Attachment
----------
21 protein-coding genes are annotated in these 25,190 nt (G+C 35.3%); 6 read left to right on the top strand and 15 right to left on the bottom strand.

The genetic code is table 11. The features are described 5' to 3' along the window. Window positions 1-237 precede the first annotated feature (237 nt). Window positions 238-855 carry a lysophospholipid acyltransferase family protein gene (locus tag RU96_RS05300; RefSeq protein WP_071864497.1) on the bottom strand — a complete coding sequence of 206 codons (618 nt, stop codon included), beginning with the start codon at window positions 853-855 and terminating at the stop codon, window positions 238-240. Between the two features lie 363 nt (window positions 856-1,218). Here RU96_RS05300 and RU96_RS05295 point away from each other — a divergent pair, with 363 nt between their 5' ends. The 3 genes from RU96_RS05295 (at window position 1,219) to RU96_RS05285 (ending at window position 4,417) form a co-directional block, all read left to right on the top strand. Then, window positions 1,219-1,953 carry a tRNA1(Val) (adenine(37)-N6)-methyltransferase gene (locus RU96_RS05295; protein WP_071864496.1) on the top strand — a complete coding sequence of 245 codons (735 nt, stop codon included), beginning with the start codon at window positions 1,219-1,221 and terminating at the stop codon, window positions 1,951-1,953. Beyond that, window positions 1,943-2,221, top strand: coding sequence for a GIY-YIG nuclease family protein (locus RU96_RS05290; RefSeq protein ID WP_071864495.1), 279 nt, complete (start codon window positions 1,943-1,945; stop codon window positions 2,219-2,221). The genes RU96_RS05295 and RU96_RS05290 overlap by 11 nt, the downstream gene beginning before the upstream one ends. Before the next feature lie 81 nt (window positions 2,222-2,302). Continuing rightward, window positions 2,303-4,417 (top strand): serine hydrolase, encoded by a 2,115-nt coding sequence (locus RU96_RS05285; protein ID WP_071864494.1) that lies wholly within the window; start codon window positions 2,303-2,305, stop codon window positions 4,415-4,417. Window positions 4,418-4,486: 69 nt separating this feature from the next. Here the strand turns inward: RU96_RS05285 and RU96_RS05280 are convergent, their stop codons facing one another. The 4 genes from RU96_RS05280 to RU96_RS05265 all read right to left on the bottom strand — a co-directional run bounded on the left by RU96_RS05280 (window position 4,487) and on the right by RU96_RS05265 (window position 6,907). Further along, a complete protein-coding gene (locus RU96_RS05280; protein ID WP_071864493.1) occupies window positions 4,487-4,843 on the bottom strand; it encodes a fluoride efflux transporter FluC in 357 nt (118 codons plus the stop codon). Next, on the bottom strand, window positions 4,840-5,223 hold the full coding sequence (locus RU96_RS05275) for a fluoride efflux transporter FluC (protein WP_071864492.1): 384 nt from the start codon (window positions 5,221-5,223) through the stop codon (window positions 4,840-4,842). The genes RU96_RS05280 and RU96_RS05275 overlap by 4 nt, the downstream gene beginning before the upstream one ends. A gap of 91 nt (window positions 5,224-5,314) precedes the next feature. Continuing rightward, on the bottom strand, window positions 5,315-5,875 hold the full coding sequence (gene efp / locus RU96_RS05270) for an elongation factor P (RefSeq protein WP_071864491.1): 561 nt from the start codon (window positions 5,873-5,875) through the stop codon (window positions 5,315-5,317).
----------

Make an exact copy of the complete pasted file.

21 protein-coding genes are annotated in these 25,190 nt (G+C 35.3%); 6 read left to right on the top strand and 15 right to left on the bottom strand.

The genetic code is table 11. The features are described 5' to 3' along the window. Window positions 1-237 precede the first annotated feature (237 nt). Window positions 238-855 carry a lysophospholipid acyltransferase family protein gene (locus tag RU96_RS05300; RefSeq protein WP_071864497.1) on the bottom strand — a complete coding sequence of 206 codons (618 nt, stop codon included), beginning with the start codon at window positions 853-855 and terminating at the stop codon, window positions 238-240. Between the two features lie 363 nt (window positions 856-1,218). Here RU96_RS05300 and RU96_RS05295 point away from each other — a divergent pair, with 363 nt between their 5' ends. The 3 genes from RU96_RS05295 (at window position 1,219) to RU96_RS05285 (ending at window position 4,417) form a co-directional block, all read left to right on the top strand. Then, window positions 1,219-1,953 carry a tRNA1(Val) (adenine(37)-N6)-methyltransferase gene (locus RU96_RS05295; protein WP_071864496.1) on the top strand — a complete coding sequence of 245 codons (735 nt, stop codon included), beginning with the start codon at window positions 1,219-1,221 and terminating at the stop codon, window positions 1,951-1,953. Beyond that, window positions 1,943-2,221, top strand: coding sequence for a GIY-YIG nuclease family protein (locus RU96_RS05290; RefSeq protein ID WP_071864495.1), 279 nt, complete (start codon window positions 1,943-1,945; stop codon window positions 2,219-2,221). The genes RU96_RS05295 and RU96_RS05290 overlap by 11 nt, the downstream gene beginning before the upstream one ends. Before the next feature lie 81 nt (window positions 2,222-2,302). Continuing rightward, window positions 2,303-4,417 (top strand): serine hydrolase, encoded by a 2,115-nt coding sequence (locus RU96_RS05285; protein ID WP_071864494.1) that lies wholly within the window; start codon window positions 2,303-2,305, stop codon window positions 4,415-4,417. Window positions 4,418-4,486: 69 nt separating this feature from the next. Here the strand turns inward: RU96_RS05285 and RU96_RS05280 are convergent, their stop codons facing one another. The 4 genes from RU96_RS05280 to RU96_RS05265 all read right to left on the bottom strand — a co-directional run bounded on the left by RU96_RS05280 (window position 4,487) and on the right by RU96_RS05265 (window position 6,907). Further along, a complete protein-coding gene (locus RU96_RS05280; protein ID WP_071864493.1) occupies window positions 4,487-4,843 on the bottom strand; it encodes a fluoride efflux transporter FluC in 357 nt (118 codons plus the stop codon). Next, on the bottom strand, window positions 4,840-5,223 hold the full coding sequence (locus RU96_RS05275) for a fluoride efflux transporter FluC (protein WP_071864492.1): 384 nt from the start codon (window positions 5,221-5,223) through the stop codon (window positions 4,840-4,842). The genes RU96_RS05280 and RU96_RS05275 overlap by 4 nt, the downstream gene beginning before the upstream one ends. A gap of 91 nt (window positions 5,224-5,314) precedes the next feature. Continuing rightward, on the bottom strand, window positions 5,315-5,875 hold the full coding sequence (gene efp / locus RU96_RS05270) for an elongation factor P (RefSeq protein WP_071864491.1): 561 nt from the start codon (window positions 5,873-5,875) through the stop codon (window positions 5,315-5,317).